Use a wood cutting board for the bread, a copper kettle or an unusual container filled with ice for the wine. For atmosphere, fill a clean terra cotta flower pot with sand, and place a small votive candle inside under a globe to protect the flame from the wind. (You can also do a similar thing with paper bags.) Place the pots or bags around the patio or deck and a few on the table. Creating a setting and feeling of abundance is important. Make it playful and fun.
Leslie and Kevin Plumb of Town Center Wine & Spirits in Eastham provide the wine paring for this menu. They specialize in small handcrafted and artisanal wines. When we tasted the wines with the food, we were amazed by how beautifully they complemented the dishes. You can sign up for Leslie and Kevin’s wine newsletter at www.towncenterwine.com.
I’m not sure how this salsa verde (green sauce) got its name. It calls for grinding the vegetables in a meat grinder; if you use a food processor, pulse instead of process so as not to over-process the vegetables. I like serving it on toast points (crostini) as an appetizer. It is also wonderful served as a condiment with meat and poultry.
- 2 to 3 cups fresh Italian parsley
- 3 cloves garlic
- 2 green peppers, stems and seeds removed
- 1 large carrot, peeled and cut into 1- to 2-inch pieces
- 2 medium onions, peeled and cut into quarters
- 1 cup olive oil
- 2 2-ounce cans anchovies (with or without capers)
- 1 8-ounce can tomato sauce
- ¼ cup red wine vinegar
- ¼ teaspoon red pepper flakes
- Put the parsley, garlic, peppers, carrot and onions through a meat grinder (or food processor), alternating small amounts of each ingredient as you proceed. Set aside.
- In a medium saucepan, heat the olive oil and anchovies, stirring to dissolve the anchovies. Stir in the vegetable mixture, tomato sauce, vinegar and red pepper flakes. Bring to a boil, reduce heat to medium low and cook, uncovered, for about 25 minutes, stirring frequently. When cool, store in refrigerator for 1 to 2 weeks or freeze (it freezes well). Serve by the teaspoonful on toast points as shown in the photo. Yields about 5-½ cups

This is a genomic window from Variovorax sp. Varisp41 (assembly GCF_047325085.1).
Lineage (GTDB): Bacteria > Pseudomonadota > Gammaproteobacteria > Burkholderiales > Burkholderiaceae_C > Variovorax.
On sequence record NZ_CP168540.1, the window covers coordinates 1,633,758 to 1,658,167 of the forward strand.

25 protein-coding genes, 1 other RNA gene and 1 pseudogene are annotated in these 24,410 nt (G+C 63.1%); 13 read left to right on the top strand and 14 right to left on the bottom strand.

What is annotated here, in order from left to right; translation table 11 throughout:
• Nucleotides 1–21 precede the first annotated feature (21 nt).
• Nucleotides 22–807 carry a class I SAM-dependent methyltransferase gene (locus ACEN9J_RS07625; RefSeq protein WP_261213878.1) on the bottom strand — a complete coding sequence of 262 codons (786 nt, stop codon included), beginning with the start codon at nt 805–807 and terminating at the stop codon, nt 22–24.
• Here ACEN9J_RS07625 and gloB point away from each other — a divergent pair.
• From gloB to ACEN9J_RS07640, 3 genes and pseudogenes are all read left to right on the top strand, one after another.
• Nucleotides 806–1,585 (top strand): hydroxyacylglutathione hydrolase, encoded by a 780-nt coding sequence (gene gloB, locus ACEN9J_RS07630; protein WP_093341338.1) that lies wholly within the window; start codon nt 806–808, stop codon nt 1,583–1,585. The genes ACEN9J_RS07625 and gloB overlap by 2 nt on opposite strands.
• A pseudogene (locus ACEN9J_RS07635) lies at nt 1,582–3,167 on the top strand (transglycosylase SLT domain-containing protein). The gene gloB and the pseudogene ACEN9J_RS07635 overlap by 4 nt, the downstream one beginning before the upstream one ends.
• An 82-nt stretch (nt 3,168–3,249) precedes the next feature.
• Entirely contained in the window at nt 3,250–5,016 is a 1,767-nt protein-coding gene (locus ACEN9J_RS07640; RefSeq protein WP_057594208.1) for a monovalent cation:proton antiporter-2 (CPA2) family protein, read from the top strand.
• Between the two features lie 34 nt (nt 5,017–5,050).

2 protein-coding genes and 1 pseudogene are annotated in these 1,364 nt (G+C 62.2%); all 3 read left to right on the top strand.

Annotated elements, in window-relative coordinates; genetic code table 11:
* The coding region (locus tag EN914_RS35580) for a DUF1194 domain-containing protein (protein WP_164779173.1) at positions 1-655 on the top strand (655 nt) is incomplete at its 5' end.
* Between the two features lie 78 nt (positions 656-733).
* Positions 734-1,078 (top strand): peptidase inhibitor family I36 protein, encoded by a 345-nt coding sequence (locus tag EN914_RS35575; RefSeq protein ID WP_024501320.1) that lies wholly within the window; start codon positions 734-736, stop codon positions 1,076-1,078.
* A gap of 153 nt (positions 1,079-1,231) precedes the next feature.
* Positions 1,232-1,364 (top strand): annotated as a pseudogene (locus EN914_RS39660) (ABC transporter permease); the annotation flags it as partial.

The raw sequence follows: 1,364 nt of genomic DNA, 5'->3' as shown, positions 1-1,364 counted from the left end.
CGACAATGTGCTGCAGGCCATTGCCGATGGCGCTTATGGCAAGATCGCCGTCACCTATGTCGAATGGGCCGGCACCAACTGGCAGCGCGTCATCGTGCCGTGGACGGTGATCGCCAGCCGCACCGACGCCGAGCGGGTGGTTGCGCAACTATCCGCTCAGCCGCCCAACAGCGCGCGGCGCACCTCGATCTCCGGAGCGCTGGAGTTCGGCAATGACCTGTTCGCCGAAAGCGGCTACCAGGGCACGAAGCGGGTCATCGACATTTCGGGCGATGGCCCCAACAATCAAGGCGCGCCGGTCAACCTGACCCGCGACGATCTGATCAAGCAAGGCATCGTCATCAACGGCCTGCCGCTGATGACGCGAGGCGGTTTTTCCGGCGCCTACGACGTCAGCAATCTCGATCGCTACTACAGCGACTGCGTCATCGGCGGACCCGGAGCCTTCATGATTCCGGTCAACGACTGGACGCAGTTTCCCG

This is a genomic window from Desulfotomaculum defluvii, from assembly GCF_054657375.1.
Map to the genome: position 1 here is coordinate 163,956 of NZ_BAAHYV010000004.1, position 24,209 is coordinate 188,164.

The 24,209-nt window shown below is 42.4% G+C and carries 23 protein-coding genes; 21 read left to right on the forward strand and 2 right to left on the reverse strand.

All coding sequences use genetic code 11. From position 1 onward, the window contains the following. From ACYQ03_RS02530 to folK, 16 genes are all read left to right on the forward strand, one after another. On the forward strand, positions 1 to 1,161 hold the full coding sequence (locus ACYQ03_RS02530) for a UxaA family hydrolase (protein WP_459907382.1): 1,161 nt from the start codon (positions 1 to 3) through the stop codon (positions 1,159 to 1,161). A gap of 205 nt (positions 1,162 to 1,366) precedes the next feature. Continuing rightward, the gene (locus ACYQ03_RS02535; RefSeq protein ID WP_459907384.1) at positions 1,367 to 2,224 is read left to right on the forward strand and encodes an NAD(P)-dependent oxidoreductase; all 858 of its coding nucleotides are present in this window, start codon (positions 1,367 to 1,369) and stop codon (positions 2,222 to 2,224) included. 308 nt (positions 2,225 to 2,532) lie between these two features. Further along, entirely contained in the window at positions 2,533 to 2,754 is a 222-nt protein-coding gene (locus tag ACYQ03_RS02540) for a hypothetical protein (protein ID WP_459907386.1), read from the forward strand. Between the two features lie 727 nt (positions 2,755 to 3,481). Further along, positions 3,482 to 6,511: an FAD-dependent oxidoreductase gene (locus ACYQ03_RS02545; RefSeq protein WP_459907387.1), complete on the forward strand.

- Pair this recipe with: Commanderie de la Bargemone Rosé 2010. In the glass it’s a very pale pink, with classic aromas of wild strawberries and red currants and lovely minerality with a crisp, bone-dry palate. Suggested retail price: $14.99.
This fresh salsa goes perfectly with freshly steamed mussels for a great summer appetizer. Serve extra salsa on the side. There are no exact proportions to this recipe and it can be easily doubled.
- 3 ripe tomatoes, chopped
- 1 jalapeño pepper (seeds removed and discarded), finely
- ½ cup cilantro leaves, finely chopped
- 1 sweet onion, finely chopped
- 1 green pepper, finely chopped
- Juice of 1 lime
- ¼ teaspoon salt
- In a medium bowl, combine all the ingredients. Mix well. Serve at room temperature over freshly steamed mussels. Makes 2 cups.
- Pair this recipe with: Chateau de Lancyre Pic St. Loup Rosé 2010. This delicious rosé has a large profile that pairs wonderfully with the fleshy mussels, and a distinctively spicy garrigue (spicy and earthy) undertone which will complement the tomato base. Suggested retail price: $17.99.